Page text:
The Self-Coached Musician

Anna Kiesenhofer

Anna Kiesenhofer

I’m not that interested in sport, but I did watch the Olympic cycling from Tokyo this year. I was surprised to discover that the Austrian cyclist Anna Kiesenhofer, who won the gold medal in the Tokyo Olympics women’s road race, is an amateur rider. She doesn’t belong to a professional team, which would pay her salary; in her non-cycling professional life, she holds a PhD in mathematics and is a researcher and lecturer at the Swiss Federal Institute of Technology.

She may be an amateur on paper, but watching her dominate the women’s road race, storming far ahead of the main field, it was evident that she is someone who takes her training and preparation very seriously, as seriously as any pro rider.

“….cycling takes up a lot of space in my life. I don’t earn money. For the last one-and-a-half years, I was completely focused on today.”
– Anna Kiesenhofer, in a post-race interview

There are several aspects of Anna Kiensenhofer’s attitude and training regime which I feel are particularly relevant, and also very inspiring, to musician – professional and amateur – and her dedication is proof that if one sets to a task with efficiency, commitment and self-determination it is possible to achieve greatness.

Of course we may not aspire to Olympian greatness, but many of us strive for self-improvement, personal fulfilment and excellence in our music making – at whatever level we play.

Like the sportsperson’s, the musician’s training can lay the foundations of efficient, intelligent practice habits, secure technique, confidence in performance, musicianship, artistry, and – importantly – independence. While many of us may rely on the advice and support of a teacher or mentor, there comes a point when we may choose to step away from a teacher, either temporarily or permanently, and pursue our musical studies independently. It takes a leap of faith to set oneself on a path of self-coaching, encompassing self-reliance, self-determination, and personal autonomy without the support of a teacher, but this is, I believe, necessary for one’s development as a musician seeking excellence and mastery.

Richard Wagner: Die Walküre, Act III: Ride of the Valkyries (Leningrad Philharmonic Orchestra; Yevgeny Mravinsky, cond.)

Anna Kiesenhofer’s principles of self-coaching:

Music practice and Olympic medalists

© Kazuo ota / Unsplash

Don’t trust authority too much/Don’t necessarily believe your coach/teacher

By her own admission Anna Kiesenhofer is “anti-authoritarian” when it comes to coaches/trainers, especially the ones who claim to have all the answers and who seek to impose their own ways of doing things on their students.

“I started to realise that all those people who say they know, they actually don’t know. Many of them don’t know, and especially those who say that they know, don’t know, because those who do know say that they don’t know.”

A good teacher is not authoritarian; be wary of those who claim to have all the answers. A good teacher is open to discussion, adjustment, reflection to find what is best for the individual student, rather than a “one size fits all” approach. Don’t expect a teacher to have all the answers – and the best teachers know that they don’t have all the answers! A good teacher will equip their students with the skills with which to become an independent, self-reliant learner, and also a self-coach.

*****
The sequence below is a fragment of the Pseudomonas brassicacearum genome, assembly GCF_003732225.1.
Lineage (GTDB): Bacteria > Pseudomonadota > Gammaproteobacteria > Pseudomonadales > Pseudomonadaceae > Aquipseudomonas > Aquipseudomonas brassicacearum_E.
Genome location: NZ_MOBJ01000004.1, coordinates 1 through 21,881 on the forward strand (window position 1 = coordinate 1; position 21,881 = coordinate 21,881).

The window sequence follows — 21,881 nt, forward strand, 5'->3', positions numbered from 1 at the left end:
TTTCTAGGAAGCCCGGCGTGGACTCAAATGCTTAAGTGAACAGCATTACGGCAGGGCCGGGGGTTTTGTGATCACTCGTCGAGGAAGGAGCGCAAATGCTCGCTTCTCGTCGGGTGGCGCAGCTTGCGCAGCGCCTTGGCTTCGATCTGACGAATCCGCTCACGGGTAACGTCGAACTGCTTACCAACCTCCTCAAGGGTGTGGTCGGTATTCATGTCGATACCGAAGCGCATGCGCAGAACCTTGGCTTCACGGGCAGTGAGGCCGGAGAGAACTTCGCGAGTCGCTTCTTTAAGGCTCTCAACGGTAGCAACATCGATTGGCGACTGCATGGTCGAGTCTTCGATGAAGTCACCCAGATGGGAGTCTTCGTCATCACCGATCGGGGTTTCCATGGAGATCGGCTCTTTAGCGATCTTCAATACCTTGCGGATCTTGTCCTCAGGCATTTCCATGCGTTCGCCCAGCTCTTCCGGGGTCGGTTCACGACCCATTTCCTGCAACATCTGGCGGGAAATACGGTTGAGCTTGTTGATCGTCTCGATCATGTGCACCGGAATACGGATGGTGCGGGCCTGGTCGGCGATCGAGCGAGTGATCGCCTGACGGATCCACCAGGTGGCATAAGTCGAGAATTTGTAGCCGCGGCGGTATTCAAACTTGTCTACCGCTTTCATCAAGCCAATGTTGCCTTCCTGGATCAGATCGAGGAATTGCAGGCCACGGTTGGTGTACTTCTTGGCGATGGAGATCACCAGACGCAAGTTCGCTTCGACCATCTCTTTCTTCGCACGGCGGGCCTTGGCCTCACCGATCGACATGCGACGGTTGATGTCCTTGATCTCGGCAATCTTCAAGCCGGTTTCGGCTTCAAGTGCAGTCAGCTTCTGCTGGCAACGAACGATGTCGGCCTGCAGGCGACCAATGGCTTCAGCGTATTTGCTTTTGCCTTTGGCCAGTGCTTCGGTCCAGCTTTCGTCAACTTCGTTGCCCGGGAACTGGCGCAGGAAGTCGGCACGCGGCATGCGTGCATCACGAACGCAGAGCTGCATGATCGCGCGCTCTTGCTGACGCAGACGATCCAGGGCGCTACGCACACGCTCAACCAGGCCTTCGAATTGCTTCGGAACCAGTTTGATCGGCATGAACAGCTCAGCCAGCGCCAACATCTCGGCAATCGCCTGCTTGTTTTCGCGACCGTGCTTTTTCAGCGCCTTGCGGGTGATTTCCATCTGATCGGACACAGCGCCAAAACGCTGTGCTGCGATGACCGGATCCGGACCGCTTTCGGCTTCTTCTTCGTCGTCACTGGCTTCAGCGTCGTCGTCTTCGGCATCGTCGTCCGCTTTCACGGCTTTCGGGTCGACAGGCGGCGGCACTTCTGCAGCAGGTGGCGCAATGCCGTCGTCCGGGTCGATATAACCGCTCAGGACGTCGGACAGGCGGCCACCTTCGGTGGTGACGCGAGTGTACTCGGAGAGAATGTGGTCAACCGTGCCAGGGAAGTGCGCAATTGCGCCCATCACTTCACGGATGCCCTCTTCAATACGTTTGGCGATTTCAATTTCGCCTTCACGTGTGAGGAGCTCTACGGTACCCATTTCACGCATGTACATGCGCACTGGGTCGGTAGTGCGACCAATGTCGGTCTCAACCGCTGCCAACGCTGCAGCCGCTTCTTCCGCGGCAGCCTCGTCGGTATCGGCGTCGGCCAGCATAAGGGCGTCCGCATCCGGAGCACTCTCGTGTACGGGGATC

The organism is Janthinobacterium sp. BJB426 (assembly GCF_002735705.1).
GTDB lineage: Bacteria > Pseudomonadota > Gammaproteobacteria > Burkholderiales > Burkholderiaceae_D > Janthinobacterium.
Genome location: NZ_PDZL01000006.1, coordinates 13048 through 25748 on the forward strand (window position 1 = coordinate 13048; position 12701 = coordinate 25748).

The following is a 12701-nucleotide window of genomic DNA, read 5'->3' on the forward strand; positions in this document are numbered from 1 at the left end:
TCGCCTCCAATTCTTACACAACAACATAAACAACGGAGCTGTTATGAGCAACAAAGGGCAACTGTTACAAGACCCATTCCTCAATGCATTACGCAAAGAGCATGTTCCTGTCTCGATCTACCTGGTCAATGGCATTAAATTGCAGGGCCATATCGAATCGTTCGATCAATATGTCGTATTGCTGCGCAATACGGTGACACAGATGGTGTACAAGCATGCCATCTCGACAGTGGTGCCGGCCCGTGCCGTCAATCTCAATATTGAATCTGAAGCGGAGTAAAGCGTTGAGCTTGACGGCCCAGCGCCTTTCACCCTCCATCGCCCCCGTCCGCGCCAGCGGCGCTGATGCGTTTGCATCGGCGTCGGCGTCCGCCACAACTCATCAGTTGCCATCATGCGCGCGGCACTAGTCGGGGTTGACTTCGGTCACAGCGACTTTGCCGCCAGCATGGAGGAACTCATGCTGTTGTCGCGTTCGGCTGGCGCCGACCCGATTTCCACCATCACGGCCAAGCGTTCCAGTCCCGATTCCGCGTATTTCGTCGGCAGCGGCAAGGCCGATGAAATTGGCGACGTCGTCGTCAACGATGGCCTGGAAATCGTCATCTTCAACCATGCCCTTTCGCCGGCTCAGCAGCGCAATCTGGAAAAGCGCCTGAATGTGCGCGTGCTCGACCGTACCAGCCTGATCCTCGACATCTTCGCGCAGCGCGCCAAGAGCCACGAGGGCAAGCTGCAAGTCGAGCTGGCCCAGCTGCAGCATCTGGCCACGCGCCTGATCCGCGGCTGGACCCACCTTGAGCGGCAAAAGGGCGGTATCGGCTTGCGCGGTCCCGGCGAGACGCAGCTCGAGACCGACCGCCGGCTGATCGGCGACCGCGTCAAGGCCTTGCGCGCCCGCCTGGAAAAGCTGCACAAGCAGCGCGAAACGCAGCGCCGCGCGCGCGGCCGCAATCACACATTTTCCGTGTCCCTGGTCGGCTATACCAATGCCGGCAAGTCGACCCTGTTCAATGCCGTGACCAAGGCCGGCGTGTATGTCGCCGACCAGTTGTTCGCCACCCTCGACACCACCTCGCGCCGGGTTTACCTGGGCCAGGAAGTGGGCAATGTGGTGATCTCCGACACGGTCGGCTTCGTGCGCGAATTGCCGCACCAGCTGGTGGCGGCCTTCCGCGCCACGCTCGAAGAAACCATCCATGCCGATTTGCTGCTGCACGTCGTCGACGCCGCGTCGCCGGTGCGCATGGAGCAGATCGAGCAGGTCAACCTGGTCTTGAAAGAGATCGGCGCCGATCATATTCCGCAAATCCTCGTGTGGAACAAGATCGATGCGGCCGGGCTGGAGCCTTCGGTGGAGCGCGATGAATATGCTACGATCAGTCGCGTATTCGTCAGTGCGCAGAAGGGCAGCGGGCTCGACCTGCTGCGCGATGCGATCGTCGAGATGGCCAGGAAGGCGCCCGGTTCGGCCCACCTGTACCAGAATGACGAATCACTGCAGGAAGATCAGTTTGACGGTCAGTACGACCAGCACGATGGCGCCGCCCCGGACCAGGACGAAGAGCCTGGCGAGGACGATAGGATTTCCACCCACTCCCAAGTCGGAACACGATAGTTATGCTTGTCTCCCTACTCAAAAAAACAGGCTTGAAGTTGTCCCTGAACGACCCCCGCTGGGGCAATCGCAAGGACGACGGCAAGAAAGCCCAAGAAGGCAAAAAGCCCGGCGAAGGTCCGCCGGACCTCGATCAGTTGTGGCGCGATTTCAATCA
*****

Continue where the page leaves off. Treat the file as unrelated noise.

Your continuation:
Find out what works for you personally

I meet people in the amateur piano world who’ve had lessons with a wide variety of teachers and attended many piano courses, hoping for the big answer, the miracle, which tells them “how to do it”. Instead, they are overwhelmed or confused with such a wealth of advice (much of it expert or well-meaning) and lack the confidence to extract from that advice what will actually be useful to them.

Exercise a degree of healthy scepticism when taking advice from others, even the most highly respected teachers. Be open to suggestions, but also questioning and curious, and select what advice works for you to support your own musical development.

Be wary of overly dogmatic or controlling teachers whose approach is “it’s my way or the high way”. Such a blinkered attitude will not serve your progress.

Create your own training (practicing) plan

Someone else’s practicing regime may not be the right one for you. Again, the “one size fits all” approach is impractical because we are all different, and while one person may do the bulk of their practicing first thing in the morning, others may prefer to break up the practice sessions into smaller sessions throughout the day. Create your own practicing regime and stick to it, but be willing to make adjustments to suit your changing needs, progress and goals.

And talking of goals…..Set yourself clear and achievable goals – a series of smaller targets is easier to manage than one big one and also helps to keep you motivated without feeling overwhelmed by the enormity of the task ahead.

It may be helpful to discuss practice habits with others and to observe what others are doing, but be wary of comparing yourself to others as this can lead to issues with confidence or self-esteem. Have the confidence to stick to your own plan.

J.S. Bach: Trio Sonata No. 4 in E Minor, BWV 528: II. Adagio (arr. A. Stradal for piano) (Víkingur Ólafsson, piano)

There are no short cuts, no miracles

“If it was easy, everyone would do it” was a favourite line from one of my teachers, and he’s right. Learning a musical instrument is difficult, at whatever level one plays, and appreciating and accepting this is an important part of the self-coaching mindset.

There are no miracles: self-determination, commitment, grit and, above all, a willingness to submit to the ongoing process of learning with persistence and passion are the qualities which drive achievement, whether you are a musician or an Olympic athlete.

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